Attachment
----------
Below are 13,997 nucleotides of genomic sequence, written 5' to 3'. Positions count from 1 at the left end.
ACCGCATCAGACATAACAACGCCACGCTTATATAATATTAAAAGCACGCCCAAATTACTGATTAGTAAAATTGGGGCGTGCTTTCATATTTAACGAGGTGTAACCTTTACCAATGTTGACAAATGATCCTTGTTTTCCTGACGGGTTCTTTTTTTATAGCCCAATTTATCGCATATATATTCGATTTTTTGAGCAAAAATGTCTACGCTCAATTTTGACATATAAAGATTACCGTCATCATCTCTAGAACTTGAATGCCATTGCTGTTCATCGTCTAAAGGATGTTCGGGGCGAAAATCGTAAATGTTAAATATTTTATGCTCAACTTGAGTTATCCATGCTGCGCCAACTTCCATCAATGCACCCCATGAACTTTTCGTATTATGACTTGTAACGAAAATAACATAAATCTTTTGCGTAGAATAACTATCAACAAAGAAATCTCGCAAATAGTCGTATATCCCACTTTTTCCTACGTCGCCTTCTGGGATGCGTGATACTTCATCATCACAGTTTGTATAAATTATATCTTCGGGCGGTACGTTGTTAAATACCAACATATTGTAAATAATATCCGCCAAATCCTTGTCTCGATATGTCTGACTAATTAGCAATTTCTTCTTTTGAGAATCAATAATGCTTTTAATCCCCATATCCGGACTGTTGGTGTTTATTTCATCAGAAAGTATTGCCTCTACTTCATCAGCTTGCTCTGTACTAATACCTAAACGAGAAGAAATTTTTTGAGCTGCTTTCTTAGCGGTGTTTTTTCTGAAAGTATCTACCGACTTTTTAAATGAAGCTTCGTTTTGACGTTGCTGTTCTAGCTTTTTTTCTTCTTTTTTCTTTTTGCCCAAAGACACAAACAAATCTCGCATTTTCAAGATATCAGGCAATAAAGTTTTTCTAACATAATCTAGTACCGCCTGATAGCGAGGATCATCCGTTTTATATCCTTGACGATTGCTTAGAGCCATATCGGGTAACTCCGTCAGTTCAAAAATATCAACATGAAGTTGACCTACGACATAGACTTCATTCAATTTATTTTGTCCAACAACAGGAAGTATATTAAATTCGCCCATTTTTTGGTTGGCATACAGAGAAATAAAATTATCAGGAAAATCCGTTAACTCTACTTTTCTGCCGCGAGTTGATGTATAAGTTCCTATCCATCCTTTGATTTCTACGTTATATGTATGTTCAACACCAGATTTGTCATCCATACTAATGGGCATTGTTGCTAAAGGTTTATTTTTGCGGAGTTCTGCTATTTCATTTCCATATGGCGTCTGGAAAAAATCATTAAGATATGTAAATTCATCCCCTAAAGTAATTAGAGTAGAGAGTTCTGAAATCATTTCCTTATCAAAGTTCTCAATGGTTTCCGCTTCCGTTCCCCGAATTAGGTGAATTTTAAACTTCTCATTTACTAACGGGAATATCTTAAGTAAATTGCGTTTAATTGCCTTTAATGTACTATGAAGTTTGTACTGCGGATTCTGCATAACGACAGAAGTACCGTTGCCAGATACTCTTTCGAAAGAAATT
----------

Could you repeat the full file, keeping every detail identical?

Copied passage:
Below are 13,997 nucleotides of genomic sequence, written 5' to 3'. Positions count from 1 at the left end.
ACCGCATCAGACATAACAACGCCACGCTTATATAATATTAAAAGCACGCCCAAATTACTGATTAGTAAAATTGGGGCGTGCTTTCATATTTAACGAGGTGTAACCTTTACCAATGTTGACAAATGATCCTTGTTTTCCTGACGGGTTCTTTTTTTATAGCCCAATTTATCGCATATATATTCGATTTTTTGAGCAAAAATGTCTACGCTCAATTTTGACATATAAAGATTACCGTCATCATCTCTAGAACTTGAATGCCATTGCTGTTCATCGTCTAAAGGATGTTCGGGGCGAAAATCGTAAATGTTAAATATTTTATGCTCAACTTGAGTTATCCATGCTGCGCCAACTTCCATCAATGCACCCCATGAACTTTTCGTATTATGACTTGTAACGAAAATAACATAAATCTTTTGCGTAGAATAACTATCAACAAAGAAATCTCGCAAATAGTCGTATATCCCACTTTTTCCTACGTCGCCTTCTGGGATGCGTGATACTTCATCATCACAGTTTGTATAAATTATATCTTCGGGCGGTACGTTGTTAAATACCAACATATTGTAAATAATATCCGCCAAATCCTTGTCTCGATATGTCTGACTAATTAGCAATTTCTTCTTTTGAGAATCAATAATGCTTTTAATCCCCATATCCGGACTGTTGGTGTTTATTTCATCAGAAAGTATTGCCTCTACTTCATCAGCTTGCTCTGTACTAATACCTAAACGAGAAGAAATTTTTTGAGCTGCTTTCTTAGCGGTGTTTTTTCTGAAAGTATCTACCGACTTTTTAAATGAAGCTTCGTTTTGACGTTGCTGTTCTAGCTTTTTTTCTTCTTTTTTCTTTTTGCCCAAAGACACAAACAAATCTCGCATTTTCAAGATATCAGGCAATAAAGTTTTTCTAACATAATCTAGTACCGCCTGATAGCGAGGATCATCCGTTTTATATCCTTGACGATTGCTTAGAGCCATATCGGGTAACTCCGTCAGTTCAAAAATATCAACATGAAGTTGACCTACGACATAGACTTCATTCAATTTATTTTGTCCAACAACAGGAAGTATATTAAATTCGCCCATTTTTTGGTTGGCATACAGAGAAATAAAATTATCAGGAAAATCCGTTAACTCTACTTTTCTGCCGCGAGTTGATGTATAAGTTCCTATCCATCCTTTGATTTCTACGTTATATGTATGTTCAACACCAGATTTGTCATCCATACTAATGGGCATTGTTGCTAAAGGTTTATTTTTGCGGAGTTCTGCTATTTCATTTCCATATGGCGTCTGGAAAAAATCATTAAGATATGTAAATTCATCCCCTAAAGTAATTAGAGTAGAGAGTTCTGAAATCATTTCCTTATCAAAGTTCTCAATGGTTTCCGCTTCCGTTCCCCGAATTAGGTGAATTTTAAACTTCTCATTTACTAACGGGAATATCTTAAGTAAATTGCGTTTAATTGCCTTTAATGTACTATGAAGTTTGTACTGCGGATTCTGCATAACGACAGAAGTACCGTTGCCAGATACTCTTTCGAAAGAAATT